Review Summary: A brash outing and a step in the right direction for In Flames
Common opinion would have you think that the glory days of In Flames are nothing more than smouldering ashes. Over the years the band has taken new direction time after time never crafting the same album twice. Fans embraced this ideal for their willingness to innovate put them at the forefront of the metal scene as a result. This experimentation however gradually grew to a point for many where ambition turned out to be nothing more than an unyielding search to stick to a consistent pattern of lowering quality.
New In Flames may not live up to the glory days of classic In Flames such as Clayman but that is not to say that they have abandoned their roots nor have they given up on releasing fine albums. With that being said, A Sense Of Purpose is an excellent outing. Unlike Soundtrack To Your Escape and Reroute To Remain, their last 3 albums have been hard hitting and melodic, which just so happens to be a core value of the In Flames formula. This album contains many notable In Flames riffs all extremely catchy with great melodies that drive the songs forward. Also to be found unsurprisingly is that the band experiments in some ways that In Flames have never before as well. Solos make a comeback on this album executing technically tight playing by the behalf of Jesper Strombland. Unlike most metal bands who get carried away with showing off their skill on extended solos, In Flames takes a more modest approach. Solos are delivering that match the flow of the songs and never compromise the emotion, and themes put forth. Rather than venturing into technical outings: solos are used as segues into other melodic sections such as found on the track ‘Drenched In Fear’.
The presence of synth has never been more welcome on an In Flames album. On earlier ‘New’ In Flames albums synth proved to be cheesy and often very repetitive throughout the course of songs. However on this album they are fresh, they are diverse and always add great melody underneath the tone of the guitar. They rarely take over the guitar and remain behind the scenes making sure everything goes just right for the Swedish based band. On songs where synth is prominent however it succeeds greatly such as on ‘Alias’ where the synth creates a very eerie atmosphere. Never cheesy and always melodic, now that is the spirit of In Flames.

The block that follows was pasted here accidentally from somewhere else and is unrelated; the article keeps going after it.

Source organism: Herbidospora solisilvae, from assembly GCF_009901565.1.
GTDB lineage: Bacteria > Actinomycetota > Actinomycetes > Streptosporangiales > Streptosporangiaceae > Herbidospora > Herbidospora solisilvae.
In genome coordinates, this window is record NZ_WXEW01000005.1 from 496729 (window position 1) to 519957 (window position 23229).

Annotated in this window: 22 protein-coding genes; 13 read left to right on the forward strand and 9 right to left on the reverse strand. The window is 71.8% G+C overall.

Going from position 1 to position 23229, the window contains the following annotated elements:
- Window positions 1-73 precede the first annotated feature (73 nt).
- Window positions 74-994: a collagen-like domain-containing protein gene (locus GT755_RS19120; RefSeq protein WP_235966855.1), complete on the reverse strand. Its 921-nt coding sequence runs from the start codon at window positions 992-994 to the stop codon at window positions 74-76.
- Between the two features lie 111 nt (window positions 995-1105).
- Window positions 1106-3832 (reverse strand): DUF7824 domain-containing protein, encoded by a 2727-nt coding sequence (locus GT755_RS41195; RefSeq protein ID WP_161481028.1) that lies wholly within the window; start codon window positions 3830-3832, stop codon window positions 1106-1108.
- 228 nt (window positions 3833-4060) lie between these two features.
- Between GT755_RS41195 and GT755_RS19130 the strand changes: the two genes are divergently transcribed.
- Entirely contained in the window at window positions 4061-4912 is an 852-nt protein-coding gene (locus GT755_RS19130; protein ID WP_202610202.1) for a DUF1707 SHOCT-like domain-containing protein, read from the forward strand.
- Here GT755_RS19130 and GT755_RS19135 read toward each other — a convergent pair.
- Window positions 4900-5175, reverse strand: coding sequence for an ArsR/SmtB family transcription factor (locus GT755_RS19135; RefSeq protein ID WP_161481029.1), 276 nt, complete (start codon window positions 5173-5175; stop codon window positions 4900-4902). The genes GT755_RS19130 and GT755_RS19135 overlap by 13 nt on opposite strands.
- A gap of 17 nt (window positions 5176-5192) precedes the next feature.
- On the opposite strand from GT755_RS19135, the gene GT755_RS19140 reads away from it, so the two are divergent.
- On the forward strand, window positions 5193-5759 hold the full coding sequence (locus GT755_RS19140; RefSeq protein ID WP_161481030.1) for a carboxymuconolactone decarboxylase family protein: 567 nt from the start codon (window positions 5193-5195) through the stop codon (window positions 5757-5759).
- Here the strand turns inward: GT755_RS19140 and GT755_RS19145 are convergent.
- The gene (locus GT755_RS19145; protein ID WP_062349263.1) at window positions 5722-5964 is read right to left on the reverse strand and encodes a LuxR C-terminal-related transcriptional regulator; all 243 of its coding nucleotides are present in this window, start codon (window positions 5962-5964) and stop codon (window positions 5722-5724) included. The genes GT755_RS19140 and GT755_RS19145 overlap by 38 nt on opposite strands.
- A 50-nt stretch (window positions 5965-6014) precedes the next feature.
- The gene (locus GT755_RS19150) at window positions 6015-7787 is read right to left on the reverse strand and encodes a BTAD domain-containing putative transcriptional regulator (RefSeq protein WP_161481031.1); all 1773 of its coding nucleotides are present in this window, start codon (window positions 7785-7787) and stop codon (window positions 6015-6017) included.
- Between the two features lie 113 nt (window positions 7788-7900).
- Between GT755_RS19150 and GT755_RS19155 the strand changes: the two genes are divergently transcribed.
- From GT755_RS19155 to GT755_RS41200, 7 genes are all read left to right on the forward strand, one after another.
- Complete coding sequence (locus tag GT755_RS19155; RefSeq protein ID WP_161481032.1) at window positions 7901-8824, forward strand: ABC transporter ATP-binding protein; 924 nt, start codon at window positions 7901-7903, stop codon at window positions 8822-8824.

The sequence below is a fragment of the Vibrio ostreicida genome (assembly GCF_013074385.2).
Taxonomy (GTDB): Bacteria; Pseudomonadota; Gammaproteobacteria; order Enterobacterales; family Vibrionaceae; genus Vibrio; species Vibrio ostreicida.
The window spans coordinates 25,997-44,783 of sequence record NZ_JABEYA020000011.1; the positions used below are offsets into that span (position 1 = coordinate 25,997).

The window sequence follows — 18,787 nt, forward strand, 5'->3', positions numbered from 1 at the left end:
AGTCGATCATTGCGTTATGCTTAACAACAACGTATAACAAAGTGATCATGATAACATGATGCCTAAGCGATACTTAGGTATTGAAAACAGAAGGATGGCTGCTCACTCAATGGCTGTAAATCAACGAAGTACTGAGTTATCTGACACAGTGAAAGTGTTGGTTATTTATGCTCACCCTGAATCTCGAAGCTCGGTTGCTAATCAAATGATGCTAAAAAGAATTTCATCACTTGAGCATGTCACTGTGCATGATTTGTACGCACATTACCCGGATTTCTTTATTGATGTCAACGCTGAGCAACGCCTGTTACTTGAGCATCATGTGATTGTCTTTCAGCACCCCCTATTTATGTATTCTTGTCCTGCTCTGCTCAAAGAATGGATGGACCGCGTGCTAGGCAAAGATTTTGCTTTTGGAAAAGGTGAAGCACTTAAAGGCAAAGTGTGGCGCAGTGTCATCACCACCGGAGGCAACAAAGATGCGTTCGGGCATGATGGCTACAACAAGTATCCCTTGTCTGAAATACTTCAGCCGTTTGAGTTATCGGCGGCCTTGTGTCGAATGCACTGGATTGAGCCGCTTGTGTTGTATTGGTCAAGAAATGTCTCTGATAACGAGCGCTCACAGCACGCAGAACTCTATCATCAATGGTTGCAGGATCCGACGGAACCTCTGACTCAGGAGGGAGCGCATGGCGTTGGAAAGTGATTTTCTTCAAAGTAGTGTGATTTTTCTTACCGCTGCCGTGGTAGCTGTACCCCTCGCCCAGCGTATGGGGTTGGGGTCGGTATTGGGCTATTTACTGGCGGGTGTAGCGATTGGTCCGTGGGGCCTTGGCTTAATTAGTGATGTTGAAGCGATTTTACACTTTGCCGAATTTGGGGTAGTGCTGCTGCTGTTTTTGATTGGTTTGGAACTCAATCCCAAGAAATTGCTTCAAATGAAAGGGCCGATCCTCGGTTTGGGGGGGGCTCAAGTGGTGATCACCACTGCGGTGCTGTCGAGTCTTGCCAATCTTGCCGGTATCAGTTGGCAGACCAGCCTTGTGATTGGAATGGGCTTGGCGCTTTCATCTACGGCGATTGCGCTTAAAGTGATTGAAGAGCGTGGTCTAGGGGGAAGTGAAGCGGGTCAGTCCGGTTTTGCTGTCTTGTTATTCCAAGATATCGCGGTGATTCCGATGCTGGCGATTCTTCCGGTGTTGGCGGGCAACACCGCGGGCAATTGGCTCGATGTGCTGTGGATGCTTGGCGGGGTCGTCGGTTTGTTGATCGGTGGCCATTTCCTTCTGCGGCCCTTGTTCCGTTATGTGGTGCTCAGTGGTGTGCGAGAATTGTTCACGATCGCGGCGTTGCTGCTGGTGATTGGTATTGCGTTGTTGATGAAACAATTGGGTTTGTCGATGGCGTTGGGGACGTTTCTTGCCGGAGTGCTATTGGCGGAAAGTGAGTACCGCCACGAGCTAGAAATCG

Many of their old fans claim that the band has sold out on their latest efforts by going softer as a result of their commercial success with Come Clarity. Yes, it is true that their audience base has been increasing in size, largely in part of the band receiving the radio play treatment. In Flames may have changed direction but have maintained consistently to their core values all while experimenting. However one of the largest disappointments this albums contains are the lyrics. They are quite poor offering us lines such as ‘chasing leftovers under a fading sun/searching for shelter/I fear my time has come’ from Delight and Angers or the notorious line from Disconnected: ‘I feel like *** but at least I feel something’. The lyrics often come across in nearly incomplete thoughts or sentence fragments speaking in very general terms rather than getting specific or metaphorical as on their early work. The only ambiguity to be found on their lyrics is where they are going.
The theme contained throughout this album seems to be of desperation and anger all stemming from the supposed character’s lack of social solidarity. Anders’ voice sounds great on this: his naturally raspy voice comes off just harsh enough to never sound anything less than metal. The rasp is quite harsh and offends some fans but it is honestly all up to preference. On this record his shouts and growls borderline on metalcore. This record is better off utilizing the raspy snarls of Anders due to their lack of constraint as would be found had Anders used false chord screams. The vocal style used here has the ability to convey a larger array of emotions than straight up screams. Sounding tired and strained the delivery equally matches the context of the album’s story driven character. Choruses on this album often come across as nearly anthemic suiting splendidly for sing-alongs and live shows. Anders voice soars on the choruses of most songs and they never fail to impress such as to be found on ‘Abnegation’. Most notably the anthem quality is to be found on ‘Condemned’ being potentially the band’s catchiest song to date heavily reliant on cymbals to do the dirty work for them as a down side. Regardless the vocals on the chorus soar gracefully high and the down tuned furious riff on the rhythm section turn the song into a headbanging delight.
Overall this album is excellently driven by melodic leads, contains more catchy hooks than a pop punk record, soaring choruses and interesting synth ideas. The fire of In Flames’ career is still burning bright.